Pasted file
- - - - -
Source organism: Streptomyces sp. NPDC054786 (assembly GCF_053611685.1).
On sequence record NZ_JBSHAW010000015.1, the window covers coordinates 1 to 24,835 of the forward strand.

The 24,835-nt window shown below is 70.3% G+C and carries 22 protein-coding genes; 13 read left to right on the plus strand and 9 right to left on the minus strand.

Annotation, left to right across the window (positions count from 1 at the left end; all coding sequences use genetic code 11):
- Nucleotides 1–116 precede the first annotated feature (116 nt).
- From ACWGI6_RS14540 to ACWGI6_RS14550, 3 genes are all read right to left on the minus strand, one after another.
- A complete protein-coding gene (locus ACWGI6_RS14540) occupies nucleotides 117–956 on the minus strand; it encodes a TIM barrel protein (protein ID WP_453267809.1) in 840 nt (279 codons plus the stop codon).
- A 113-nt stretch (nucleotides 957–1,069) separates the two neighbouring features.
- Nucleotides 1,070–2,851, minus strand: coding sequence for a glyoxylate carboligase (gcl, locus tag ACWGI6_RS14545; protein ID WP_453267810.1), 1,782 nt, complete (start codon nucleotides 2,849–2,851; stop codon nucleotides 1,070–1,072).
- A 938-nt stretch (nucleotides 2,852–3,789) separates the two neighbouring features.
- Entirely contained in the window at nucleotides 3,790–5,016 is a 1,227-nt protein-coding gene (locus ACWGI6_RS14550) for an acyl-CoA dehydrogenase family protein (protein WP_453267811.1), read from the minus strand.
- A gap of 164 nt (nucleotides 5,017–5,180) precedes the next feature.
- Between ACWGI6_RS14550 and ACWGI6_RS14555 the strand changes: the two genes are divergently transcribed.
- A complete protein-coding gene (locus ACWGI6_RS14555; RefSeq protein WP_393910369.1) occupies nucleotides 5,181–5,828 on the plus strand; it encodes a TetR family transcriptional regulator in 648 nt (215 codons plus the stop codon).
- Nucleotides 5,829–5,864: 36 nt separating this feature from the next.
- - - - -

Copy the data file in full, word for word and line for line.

Source organism: Streptomyces sp. NPDC054786 (assembly GCF_053611685.1).
On sequence record NZ_JBSHAW010000015.1, the window covers coordinates 1 to 24,835 of the forward strand.

The 24,835-nt window shown below is 70.3% G+C and carries 22 protein-coding genes; 13 read left to right on the plus strand and 9 right to left on the minus strand.

Annotation, left to right across the window (positions count from 1 at the left end; all coding sequences use genetic code 11):
- Nucleotides 1–116 precede the first annotated feature (116 nt).
- From ACWGI6_RS14540 to ACWGI6_RS14550, 3 genes are all read right to left on the minus strand, one after another.
- A complete protein-coding gene (locus ACWGI6_RS14540) occupies nucleotides 117–956 on the minus strand; it encodes a TIM barrel protein (protein ID WP_453267809.1) in 840 nt (279 codons plus the stop codon).
- A 113-nt stretch (nucleotides 957–1,069) separates the two neighbouring features.
- Nucleotides 1,070–2,851, minus strand: coding sequence for a glyoxylate carboligase (gcl, locus tag ACWGI6_RS14545; protein ID WP_453267810.1), 1,782 nt, complete (start codon nucleotides 2,849–2,851; stop codon nucleotides 1,070–1,072).
- A 938-nt stretch (nucleotides 2,852–3,789) separates the two neighbouring features.
- Entirely contained in the window at nucleotides 3,790–5,016 is a 1,227-nt protein-coding gene (locus ACWGI6_RS14550) for an acyl-CoA dehydrogenase family protein (protein WP_453267811.1), read from the minus strand.
- A gap of 164 nt (nucleotides 5,017–5,180) precedes the next feature.
- Between ACWGI6_RS14550 and ACWGI6_RS14555 the strand changes: the two genes are divergently transcribed.
- A complete protein-coding gene (locus ACWGI6_RS14555; RefSeq protein WP_393910369.1) occupies nucleotides 5,181–5,828 on the plus strand; it encodes a TetR family transcriptional regulator in 648 nt (215 codons plus the stop codon).
- Nucleotides 5,829–5,864: 36 nt separating this feature from the next.